He’s capped spending and property tax increases, attracted new businesses to the state and invested heavily in infrastructure.

Oh, and there were some details about what’s next.

Gov. Andrew Cuomo gave a “greatest hits” version of his speech on Tuesday to the New York Business Council touting his fiscal record, but also outlined, with scant details, what he will look toward doing in 2019 should he win a third term.

“Every arrow is pointed in the right direction; we just have to keep it going,” Cuomo said.

Included in his 2019 agenda is a gun control bill meant to keep firearms away from those deemed too dangerous, ethics and criminal justice reforms, support for the Child Victim’s Act, an expansion of the Excelsior Scholarship program and voting reforms.

“It’s crazy that voting is so hard in this state,” Cuomo said. “Why do we make it hard to vote? You want civic engagement? You want civic involvement? Make it easy to vote.”

While light on specifics, it was a glimpse at what Cuomo has planned for the next year in Albany. He has previously suggested a proposal that would codify provisions of the Affordable Care Act not yet in state law and could propose a legalization plan for marijuana.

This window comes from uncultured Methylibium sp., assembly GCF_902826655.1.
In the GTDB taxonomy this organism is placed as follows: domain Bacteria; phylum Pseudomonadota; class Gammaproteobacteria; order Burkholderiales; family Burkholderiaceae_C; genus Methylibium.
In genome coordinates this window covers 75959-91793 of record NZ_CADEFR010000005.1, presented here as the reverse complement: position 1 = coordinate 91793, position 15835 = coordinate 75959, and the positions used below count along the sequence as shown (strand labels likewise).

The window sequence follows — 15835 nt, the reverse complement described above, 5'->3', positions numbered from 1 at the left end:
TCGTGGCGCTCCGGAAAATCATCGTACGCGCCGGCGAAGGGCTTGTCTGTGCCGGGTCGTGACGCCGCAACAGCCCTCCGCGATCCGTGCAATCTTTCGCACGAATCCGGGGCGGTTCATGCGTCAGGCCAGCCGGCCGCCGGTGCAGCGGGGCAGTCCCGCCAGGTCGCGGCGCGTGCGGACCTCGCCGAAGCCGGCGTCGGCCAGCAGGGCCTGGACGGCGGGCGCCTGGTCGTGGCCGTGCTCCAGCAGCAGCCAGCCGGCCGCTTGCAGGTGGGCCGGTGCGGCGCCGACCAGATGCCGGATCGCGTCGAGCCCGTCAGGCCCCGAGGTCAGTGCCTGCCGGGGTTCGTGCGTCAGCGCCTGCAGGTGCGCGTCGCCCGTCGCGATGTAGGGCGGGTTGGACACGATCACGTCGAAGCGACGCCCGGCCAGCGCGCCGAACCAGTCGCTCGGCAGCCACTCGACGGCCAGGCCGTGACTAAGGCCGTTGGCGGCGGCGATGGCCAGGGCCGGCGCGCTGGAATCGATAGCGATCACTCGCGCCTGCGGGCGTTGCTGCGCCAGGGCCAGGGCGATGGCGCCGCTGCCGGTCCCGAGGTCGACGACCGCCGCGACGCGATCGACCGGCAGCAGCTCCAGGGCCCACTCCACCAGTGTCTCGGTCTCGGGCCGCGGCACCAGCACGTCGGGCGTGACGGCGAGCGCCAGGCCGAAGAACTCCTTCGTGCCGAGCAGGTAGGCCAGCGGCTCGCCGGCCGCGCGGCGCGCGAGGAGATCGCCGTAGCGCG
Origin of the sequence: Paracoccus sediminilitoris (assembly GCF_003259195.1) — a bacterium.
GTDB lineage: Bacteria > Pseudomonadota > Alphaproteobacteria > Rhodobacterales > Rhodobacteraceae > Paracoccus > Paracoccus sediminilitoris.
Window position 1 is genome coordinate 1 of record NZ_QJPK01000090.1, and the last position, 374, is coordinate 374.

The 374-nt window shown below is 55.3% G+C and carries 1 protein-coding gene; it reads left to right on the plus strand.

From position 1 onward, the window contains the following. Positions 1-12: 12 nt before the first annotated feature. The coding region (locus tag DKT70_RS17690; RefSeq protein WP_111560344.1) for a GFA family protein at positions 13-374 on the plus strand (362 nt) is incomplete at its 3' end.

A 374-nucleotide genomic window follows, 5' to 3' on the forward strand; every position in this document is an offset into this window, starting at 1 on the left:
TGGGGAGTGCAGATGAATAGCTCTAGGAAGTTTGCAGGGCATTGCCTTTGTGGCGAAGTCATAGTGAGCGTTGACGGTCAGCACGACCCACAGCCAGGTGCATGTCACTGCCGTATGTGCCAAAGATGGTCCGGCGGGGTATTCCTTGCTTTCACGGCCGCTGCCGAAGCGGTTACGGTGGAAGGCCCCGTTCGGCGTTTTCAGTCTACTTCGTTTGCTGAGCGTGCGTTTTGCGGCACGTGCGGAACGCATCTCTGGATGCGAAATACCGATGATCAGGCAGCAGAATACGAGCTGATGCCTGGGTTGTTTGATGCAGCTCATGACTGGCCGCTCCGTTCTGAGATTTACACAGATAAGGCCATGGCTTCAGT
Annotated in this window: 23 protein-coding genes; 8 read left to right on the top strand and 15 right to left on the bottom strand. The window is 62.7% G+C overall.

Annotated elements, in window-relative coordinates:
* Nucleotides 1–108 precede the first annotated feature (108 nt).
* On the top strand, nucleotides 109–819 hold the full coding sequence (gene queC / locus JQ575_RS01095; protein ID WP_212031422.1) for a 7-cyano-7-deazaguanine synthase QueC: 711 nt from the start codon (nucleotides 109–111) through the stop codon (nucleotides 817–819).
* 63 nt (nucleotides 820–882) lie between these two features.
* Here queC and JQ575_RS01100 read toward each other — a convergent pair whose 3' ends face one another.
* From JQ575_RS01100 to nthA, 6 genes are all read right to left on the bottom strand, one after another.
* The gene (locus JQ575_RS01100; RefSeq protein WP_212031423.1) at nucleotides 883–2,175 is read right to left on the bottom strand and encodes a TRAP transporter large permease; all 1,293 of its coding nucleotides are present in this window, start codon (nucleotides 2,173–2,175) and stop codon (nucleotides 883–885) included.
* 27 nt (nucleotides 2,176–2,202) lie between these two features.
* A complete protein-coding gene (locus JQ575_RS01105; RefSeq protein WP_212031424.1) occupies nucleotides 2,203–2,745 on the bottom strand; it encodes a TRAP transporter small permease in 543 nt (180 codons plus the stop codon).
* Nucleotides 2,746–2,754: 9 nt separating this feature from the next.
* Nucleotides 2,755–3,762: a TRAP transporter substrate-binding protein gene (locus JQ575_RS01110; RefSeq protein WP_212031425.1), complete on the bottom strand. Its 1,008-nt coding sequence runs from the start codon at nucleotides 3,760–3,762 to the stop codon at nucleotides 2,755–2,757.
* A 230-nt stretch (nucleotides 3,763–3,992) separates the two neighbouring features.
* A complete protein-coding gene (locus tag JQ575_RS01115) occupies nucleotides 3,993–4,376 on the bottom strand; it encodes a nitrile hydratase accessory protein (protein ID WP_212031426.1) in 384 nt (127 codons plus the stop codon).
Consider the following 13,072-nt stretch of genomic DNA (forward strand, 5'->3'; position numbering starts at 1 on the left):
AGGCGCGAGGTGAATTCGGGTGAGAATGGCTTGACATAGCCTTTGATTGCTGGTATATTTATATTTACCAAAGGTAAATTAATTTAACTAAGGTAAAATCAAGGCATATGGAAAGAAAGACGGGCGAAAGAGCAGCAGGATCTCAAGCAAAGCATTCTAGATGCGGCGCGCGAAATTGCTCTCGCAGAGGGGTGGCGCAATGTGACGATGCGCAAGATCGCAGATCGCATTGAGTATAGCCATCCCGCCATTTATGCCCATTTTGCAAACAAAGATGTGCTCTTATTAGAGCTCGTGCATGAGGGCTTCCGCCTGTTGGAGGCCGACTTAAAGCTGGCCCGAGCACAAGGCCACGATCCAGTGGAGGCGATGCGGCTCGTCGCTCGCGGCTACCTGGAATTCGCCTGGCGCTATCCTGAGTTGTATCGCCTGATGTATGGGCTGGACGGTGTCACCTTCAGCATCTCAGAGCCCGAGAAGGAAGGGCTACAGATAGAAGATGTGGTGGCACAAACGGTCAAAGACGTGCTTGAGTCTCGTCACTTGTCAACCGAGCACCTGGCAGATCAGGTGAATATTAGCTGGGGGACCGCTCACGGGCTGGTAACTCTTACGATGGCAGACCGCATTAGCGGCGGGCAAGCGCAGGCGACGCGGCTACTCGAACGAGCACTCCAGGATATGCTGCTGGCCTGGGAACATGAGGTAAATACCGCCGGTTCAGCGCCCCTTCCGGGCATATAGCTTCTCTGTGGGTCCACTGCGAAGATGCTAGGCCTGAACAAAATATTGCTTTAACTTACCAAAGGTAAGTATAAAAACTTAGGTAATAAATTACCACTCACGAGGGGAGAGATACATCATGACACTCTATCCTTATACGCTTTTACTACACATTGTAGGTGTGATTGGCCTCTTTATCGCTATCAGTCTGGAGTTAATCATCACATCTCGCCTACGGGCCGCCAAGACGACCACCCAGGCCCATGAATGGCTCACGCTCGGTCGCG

Cuomo defended a heavy emphasis on his resume of the last eight years of his tenure in Albany.

“These are business people,” Cuomo told reporters after his remarks. “From their point of view, do I continue the contract of the CEO?”

Not mentioned in the address were issues where Cuomo has parted ways with the business community, including an increase in the state’s minimum wage to $15 and a paid family leave program.

But Cuomo, who has been aligned with business leaders during his time in office, had faced a primary challenge once again this year from his left flank, defeating Cynthia Nixon amid high turnout. The Business Council event, in turn, was a chance for Cuomo to switch back to a mode he is more used to: Touting a record of fiscal restraint.

Cuomo this November faces Republican gubernatorial candidate Marc Molinaro, who on Monday before the same audience outlined a tax cut plan.

The first two days of this week in the race for governor has been a rare foray in policy amid a broader exchange over allegations of corruption and, from Cuomo to Molinaro, jibes that the Republican nominee is a “Trump mini-me.”

Cuomo insisted he wanted more partnerships between academia and businesses as well as more investment in economic development efforts, especially in upstate New York.